There is a lesson in my garden, in my pansies which I paid £5 for, doomed to die in three months or less, but my neighbour’s thorny terror making a Sleeping Beauty of me if I sleep on cutting him back for even a week or two. But I like the way the pansies face the sun.

London Parks

London parks are perfect places, though there is no one perfect park. I love them all. I walk at their edges, and sit in the middle. Perfectly green, and muddy, and studded with empty tins. Perfect in cherry blossom, and in rain and in cricket season.

I would not like to rank the parks. The best park, as a rule, is the one nearest to your front door. The one in which people you like are most likely to meet you for a picnic. The best parks are the ones with the paths you know best. I do not want to visit a park I can get lost in. I visit parks for familiarity, both for themselves, and for the part of me that is most familiar with green spaces, and grass, and water. That part of me is sometimes lost in London.

Regent’s Park is almost perfect. The lake is small, but full of birds. There are 10 different types of ducks, and big white swans. Regent’s Park is covered in shit, for all the right reasons. A park is not a park in London if it does not contain a small lake covered in small blue boats peddled by families. The threat of tipping over is part of the joy. A small blue boat is an excuse to push off.

In spring, Regent’s Park has the best blossom. It has manicured gardens, and spreading cricket fields. That strange man-made hump in the centre, under which there are public toilets, and on top of which, a cafe. I don’t know who makes the design decisions in parks; who validates the allocation of water, of field, of tree, of garden. Regent’s Park is perfectly proportionate, like the camels in the zoo which you can see for free. They keep the more exciting animals – your tigers, your lions – in the middle, past the gates. But you can hear them. And I will take a free camel (and on a good day, a warthog). I’m glad I had already moved away when the aardvark burned alive.

Off to the side, near where you exit to Camden for fish and chips and fake leather jackets, there is an enormous water fountain with four basins, the kind of fountain that is more landmark than place to quench your thirst. Dogs drink there, and children. Adults are more likely to default to the cafe, selling £3 water bottles. You do not know who has had their mouth on the spout, or what happens to the water fountain after dark. I read a book once that spoke of the kind of animals that would fall out of a city, should you tip it upside down and shake it. A python ingests a pigeon on the streets of Lewisham, and that’s in broad daylight. Imagine the water fountain after dark, crawling with creatures. There might be alligators. Bears. Tigers, and their family members yowling behind bars in the zoo just down the path. I have run a lot of kilometres in Regent’s Park, and interrupted a lot of photographs. I am red-faced and scowling in the background of many albums. If anyone makes albums anymore.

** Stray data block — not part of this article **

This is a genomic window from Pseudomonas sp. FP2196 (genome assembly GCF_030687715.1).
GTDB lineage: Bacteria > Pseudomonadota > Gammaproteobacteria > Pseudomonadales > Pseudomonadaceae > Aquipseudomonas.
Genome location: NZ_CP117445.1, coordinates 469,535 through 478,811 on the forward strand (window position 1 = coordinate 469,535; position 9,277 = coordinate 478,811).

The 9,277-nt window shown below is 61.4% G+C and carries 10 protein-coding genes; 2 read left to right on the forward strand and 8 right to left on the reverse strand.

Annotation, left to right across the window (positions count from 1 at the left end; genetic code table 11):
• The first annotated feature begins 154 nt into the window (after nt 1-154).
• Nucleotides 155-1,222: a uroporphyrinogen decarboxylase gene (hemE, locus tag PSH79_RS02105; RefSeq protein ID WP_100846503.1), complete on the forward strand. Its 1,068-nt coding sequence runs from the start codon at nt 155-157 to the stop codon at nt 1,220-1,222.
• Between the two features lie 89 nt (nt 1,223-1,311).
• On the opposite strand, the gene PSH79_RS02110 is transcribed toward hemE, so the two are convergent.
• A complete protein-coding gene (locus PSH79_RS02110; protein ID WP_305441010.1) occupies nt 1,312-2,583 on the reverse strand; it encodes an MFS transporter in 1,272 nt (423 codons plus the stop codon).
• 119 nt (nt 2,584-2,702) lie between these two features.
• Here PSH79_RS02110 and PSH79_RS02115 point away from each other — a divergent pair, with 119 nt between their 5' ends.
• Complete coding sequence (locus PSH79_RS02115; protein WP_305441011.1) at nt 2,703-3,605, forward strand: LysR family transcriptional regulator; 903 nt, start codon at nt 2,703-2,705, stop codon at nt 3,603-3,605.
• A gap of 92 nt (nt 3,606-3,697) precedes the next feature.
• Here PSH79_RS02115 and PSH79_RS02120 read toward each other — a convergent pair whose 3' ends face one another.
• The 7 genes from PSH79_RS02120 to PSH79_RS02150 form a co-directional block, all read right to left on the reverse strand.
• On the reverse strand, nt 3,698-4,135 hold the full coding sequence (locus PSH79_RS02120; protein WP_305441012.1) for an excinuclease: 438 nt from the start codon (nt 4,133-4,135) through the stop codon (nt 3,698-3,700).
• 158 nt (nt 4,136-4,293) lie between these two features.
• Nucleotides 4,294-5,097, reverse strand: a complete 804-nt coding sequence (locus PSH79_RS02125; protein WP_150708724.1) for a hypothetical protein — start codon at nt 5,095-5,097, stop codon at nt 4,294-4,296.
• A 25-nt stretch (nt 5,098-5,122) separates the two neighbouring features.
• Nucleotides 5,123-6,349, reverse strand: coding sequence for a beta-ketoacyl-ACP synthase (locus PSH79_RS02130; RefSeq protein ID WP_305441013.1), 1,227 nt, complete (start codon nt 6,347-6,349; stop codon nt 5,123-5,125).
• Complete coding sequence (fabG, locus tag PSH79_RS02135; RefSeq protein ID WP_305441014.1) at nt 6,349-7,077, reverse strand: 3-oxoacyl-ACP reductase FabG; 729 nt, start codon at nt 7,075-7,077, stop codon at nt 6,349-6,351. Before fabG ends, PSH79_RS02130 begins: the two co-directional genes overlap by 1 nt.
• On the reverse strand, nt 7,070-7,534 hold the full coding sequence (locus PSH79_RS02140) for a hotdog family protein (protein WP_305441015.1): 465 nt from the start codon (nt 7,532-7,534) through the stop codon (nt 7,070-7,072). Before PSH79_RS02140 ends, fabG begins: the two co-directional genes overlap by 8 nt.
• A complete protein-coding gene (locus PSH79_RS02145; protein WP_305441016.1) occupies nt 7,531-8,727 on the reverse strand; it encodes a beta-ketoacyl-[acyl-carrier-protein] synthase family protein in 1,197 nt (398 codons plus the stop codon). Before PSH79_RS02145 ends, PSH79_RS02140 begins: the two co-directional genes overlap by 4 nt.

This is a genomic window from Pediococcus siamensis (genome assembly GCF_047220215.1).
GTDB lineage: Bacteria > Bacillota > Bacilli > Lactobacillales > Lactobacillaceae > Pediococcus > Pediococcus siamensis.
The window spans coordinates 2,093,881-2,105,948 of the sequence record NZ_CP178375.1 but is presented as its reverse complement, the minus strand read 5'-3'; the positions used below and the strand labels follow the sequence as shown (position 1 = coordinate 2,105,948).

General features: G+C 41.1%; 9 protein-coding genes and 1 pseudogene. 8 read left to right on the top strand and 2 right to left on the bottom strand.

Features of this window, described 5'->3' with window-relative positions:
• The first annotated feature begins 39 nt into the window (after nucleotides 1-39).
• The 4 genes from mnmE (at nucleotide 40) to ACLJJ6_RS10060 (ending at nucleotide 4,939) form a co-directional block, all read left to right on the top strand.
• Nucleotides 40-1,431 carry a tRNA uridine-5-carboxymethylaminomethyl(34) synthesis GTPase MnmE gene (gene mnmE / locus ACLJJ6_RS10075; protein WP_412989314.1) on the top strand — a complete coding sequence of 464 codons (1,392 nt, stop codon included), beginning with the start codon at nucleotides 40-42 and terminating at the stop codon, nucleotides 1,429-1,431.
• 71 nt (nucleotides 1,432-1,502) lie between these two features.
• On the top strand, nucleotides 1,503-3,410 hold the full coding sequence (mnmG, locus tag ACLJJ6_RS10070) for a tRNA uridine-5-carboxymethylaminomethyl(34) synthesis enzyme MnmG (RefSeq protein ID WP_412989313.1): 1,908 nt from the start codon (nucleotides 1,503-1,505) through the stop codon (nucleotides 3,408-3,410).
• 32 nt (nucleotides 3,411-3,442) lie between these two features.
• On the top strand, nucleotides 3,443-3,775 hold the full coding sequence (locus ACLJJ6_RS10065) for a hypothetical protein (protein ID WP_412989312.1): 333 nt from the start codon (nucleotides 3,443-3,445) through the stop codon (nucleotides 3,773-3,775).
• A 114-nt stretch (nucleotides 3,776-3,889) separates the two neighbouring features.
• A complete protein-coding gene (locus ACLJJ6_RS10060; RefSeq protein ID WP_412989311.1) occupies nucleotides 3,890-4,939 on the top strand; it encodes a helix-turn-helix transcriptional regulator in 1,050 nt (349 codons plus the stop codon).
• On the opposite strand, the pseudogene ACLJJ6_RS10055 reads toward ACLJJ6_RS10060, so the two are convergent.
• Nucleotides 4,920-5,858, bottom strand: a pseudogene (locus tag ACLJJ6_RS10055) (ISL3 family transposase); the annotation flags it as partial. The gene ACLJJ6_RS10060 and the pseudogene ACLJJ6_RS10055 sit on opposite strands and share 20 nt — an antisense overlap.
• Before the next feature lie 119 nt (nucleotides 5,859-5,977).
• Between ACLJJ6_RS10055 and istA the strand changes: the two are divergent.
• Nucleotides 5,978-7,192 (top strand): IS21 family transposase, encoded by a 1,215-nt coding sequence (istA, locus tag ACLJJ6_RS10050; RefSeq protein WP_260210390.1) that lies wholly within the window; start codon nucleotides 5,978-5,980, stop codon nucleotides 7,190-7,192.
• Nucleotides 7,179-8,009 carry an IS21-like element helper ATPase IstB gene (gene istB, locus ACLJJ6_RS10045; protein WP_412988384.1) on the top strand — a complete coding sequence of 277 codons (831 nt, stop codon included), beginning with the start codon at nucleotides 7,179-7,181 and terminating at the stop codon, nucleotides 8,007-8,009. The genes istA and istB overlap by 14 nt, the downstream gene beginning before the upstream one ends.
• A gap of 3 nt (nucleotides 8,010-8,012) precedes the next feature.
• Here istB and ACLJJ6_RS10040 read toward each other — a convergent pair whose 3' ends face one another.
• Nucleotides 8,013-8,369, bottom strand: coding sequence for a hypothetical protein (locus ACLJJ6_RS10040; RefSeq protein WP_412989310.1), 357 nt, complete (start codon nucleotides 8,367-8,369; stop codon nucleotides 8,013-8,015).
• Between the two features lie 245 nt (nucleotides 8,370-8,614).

Brockwell Park is tipped on its side, and people spread themselves out, scattered closer to the gates at the foot of the hill. Further up, there are views, and logs to sit on, but for that you have to climb, and it is easier to spread your blanket at the bottom. Closer to the pub, for when the rain comes. There is the lido, where I saw a woman slip and crack her head, and where I swam 20 lengths without stopping for the first time in years. Brockwell Park is a good example of a park that I think I know well, but I tread one path. There are whole loops and slopes that I’ve never been near. Blindfolded in Brockwell Park, I wouldn’t emerge for years.

Swimming is best done on Hampstead Heath, where you don’t count lengths, but circuits. The Hampstead Ladies Pond is one of the best places in London, and not just for seeing breasts. There is a heron who perches on a float in the roped-off part of the pond. You cannot swim there, because it belongs to him. The meadow is a perfect place. I would build my house there, nesting like a duck, out of pieces of reed. I am afraid of the bottom of the pond, but buoyant enough not to worry about it yet. I am slow in the Hampstead Ponds, and placid. I move gently, at a minimum. I do not break the water. I am not afraid of growing old when I am in the pond. There are many reasons to leave London, but the pond is a reason to stay. Parliament Hill in evening light is a reason. Four different size dogs running down the hill together is a reason. The houses that border the Heath, small cottages covered in flowers and thrumming with bees, are a reason. It is hot and quiet on Hampstead Heath, and there are whole stretches where you could be the only person in the world. You’re not, there are probably teenagers fucking over the next rise, and someone could be dying ten seconds away.

Finsbury Park is my backyard now. A 5 minute walk down a road where we nearly saw a child die while we were house-hunting one Saturday morning, swinging out into the centre of the road on her bright pink bike, directly into the path of an oncoming car, while her father (with his other, small child in a trailer on the back of his own, bigger bike) shouted. Finsbury Park is a utilitarian park. It is not beautiful in the way of Regent’s Park. It is smaller, and yellower, has both fewer trees and fewer open spaces. There are wider grassless patches. But it is useful – tennis courts, and basketball courts, and a skate park. It serves more people. It is not meant only to be beautiful.